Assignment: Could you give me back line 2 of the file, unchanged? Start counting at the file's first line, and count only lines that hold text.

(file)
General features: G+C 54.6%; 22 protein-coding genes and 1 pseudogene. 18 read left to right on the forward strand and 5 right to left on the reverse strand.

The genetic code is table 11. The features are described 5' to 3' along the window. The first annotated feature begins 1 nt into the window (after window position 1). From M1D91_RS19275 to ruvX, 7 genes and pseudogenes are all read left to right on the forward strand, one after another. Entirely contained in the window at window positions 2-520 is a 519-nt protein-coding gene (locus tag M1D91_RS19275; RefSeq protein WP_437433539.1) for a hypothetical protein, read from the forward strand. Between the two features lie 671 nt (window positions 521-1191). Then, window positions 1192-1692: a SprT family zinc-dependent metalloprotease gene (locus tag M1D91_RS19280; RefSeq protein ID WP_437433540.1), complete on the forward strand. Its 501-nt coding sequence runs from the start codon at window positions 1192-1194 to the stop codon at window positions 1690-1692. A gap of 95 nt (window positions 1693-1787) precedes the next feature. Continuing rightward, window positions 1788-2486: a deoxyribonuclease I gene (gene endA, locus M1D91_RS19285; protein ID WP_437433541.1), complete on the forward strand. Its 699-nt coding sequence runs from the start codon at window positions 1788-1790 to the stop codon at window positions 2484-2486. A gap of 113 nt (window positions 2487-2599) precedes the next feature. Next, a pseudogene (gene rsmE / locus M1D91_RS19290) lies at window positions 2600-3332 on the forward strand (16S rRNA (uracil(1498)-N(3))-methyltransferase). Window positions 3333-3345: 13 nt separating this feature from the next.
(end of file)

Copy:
The genetic code is table 11. The features are described 5' to 3' along the window. The first annotated feature begins 1 nt into the window (after window position 1). From M1D91_RS19275 to ruvX, 7 genes and pseudogenes are all read left to right on the forward strand, one after another. Entirely contained in the window at window positions 2-520 is a 519-nt protein-coding gene (locus tag M1D91_RS19275; RefSeq protein WP_437433539.1) for a hypothetical protein, read from the forward strand. Between the two features lie 671 nt (window positions 521-1191). Then, window positions 1192-1692: a SprT family zinc-dependent metalloprotease gene (locus tag M1D91_RS19280; RefSeq protein ID WP_437433540.1), complete on the forward strand. Its 501-nt coding sequence runs from the start codon at window positions 1192-1194 to the stop codon at window positions 1690-1692. A gap of 95 nt (window positions 1693-1787) precedes the next feature. Continuing rightward, window positions 1788-2486: a deoxyribonuclease I gene (gene endA, locus M1D91_RS19285; protein ID WP_437433541.1), complete on the forward strand. Its 699-nt coding sequence runs from the start codon at window positions 1788-1790 to the stop codon at window positions 2484-2486. A gap of 113 nt (window positions 2487-2599) precedes the next feature. Next, a pseudogene (gene rsmE / locus M1D91_RS19290) lies at window positions 2600-3332 on the forward strand (16S rRNA (uracil(1498)-N(3))-methyltransferase). Window positions 3333-3345: 13 nt separating this feature from the next.